The Uncharted Consequences of a Presidential Vacancy


As the recent presidential debate revealed Joe Biden’s struggles with physical and mental decline, Democrats are increasingly questioning whether it’s wise to re-nominate him for a second term. But the implications of a presidential vacancy go far beyond the concerns about Vice President Kamala Harris ascending to the presidency. With Congress’ narrow margins, a sudden change in leadership could drastically alter the balance of power in the legislative branch.

At the time of Biden’s inauguration in 2021, Democrats controlled the House of Representatives by a slim majority, while the Senate was evenly divided at 50-50. If Biden’s health had declined during the 117th Congress, Harris would have become president, and the office of vice president would have become vacant. This would have created a 50-50 split in the Senate, with no party holding a majority.

Under these circumstances, confirming a new vice president would have been challenging. The 25th Amendment provides for the nomination of a new vice president, who would take office upon confirmation by a majority vote of both Houses of Congress. However, in a 50-50 Senate, Democrats would have needed at least one Republican vote to confirm a new vice president. Senators would have faced difficult choices, weighing the need for national security against the potential backlash from their constituents.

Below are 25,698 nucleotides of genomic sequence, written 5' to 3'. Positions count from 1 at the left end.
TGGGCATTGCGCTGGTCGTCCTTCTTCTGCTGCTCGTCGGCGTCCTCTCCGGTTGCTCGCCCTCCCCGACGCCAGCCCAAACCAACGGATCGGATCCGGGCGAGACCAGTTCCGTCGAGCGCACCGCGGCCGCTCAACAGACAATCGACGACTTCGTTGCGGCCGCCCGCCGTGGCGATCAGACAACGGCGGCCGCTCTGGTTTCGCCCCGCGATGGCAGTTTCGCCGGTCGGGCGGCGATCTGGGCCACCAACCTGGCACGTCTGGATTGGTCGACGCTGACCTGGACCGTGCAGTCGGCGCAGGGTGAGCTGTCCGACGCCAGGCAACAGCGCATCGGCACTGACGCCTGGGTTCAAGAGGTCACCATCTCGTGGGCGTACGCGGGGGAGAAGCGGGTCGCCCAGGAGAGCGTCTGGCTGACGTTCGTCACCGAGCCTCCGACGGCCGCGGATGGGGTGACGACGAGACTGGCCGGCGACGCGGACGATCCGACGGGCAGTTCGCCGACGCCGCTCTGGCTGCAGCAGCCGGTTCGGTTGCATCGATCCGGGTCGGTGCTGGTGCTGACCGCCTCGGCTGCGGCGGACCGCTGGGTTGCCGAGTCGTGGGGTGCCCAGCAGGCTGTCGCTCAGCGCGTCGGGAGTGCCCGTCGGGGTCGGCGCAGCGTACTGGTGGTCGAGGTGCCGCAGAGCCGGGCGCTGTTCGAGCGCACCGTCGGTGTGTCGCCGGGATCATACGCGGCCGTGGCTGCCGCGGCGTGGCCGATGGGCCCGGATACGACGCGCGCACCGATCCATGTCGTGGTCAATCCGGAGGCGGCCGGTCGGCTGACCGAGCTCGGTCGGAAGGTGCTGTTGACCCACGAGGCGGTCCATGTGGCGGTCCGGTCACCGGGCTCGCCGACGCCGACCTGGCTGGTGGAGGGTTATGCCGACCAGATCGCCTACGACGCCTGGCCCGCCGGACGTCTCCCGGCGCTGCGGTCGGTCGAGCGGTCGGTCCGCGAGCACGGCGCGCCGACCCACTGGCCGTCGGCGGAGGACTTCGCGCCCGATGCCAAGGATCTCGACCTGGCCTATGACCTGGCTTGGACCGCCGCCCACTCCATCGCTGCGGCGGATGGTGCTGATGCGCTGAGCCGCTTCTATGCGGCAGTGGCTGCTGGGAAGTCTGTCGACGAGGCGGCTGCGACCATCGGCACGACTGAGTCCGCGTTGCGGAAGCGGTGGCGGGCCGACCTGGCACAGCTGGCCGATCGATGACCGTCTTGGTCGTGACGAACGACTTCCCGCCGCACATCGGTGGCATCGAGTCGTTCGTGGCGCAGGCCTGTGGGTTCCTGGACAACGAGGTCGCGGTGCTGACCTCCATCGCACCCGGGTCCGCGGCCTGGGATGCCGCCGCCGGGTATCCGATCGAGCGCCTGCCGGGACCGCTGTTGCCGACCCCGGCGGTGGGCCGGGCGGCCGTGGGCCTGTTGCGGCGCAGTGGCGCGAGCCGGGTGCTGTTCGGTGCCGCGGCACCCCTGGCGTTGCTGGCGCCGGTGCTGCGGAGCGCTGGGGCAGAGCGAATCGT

One potential solution would be for Republicans to support a consensus nominee for vice president in exchange for a power-sharing agreement that would prevent the new vice president from using their tie-breaking vote to push through partisan legislation. However, this scenario would likely be met with resistance from Democrats, who would view it as a partisan power grab.

The scenario described above may seem unlikely, but it has an air of realism about it. The polarization of the country and the tightness of the November election make it possible for either party to find themselves in a situation where only the vice president’s tie-breaking vote keeps them in control of Congress. Control of the House of Representatives is also on a knife’s edge, with both parties likely to have a narrow margin when the next Congress convenes.

If Donald Trump takes office in January 2025, he will be older than Biden was upon entering the presidency in 2021, and will be older at the end of his term than Biden is today. Control of the Senate and unified control of Congress could come down to which individual occupies the office of vice president. The decline in health of the two oldest major-party candidates could take the country into uncharted constitutional and political territory.

Christopher Jacobs
Christopher Jacobs
Chris Jacobs is founder and CEO of Juniper Research Group, and author of the book The Case Against Single Payer.

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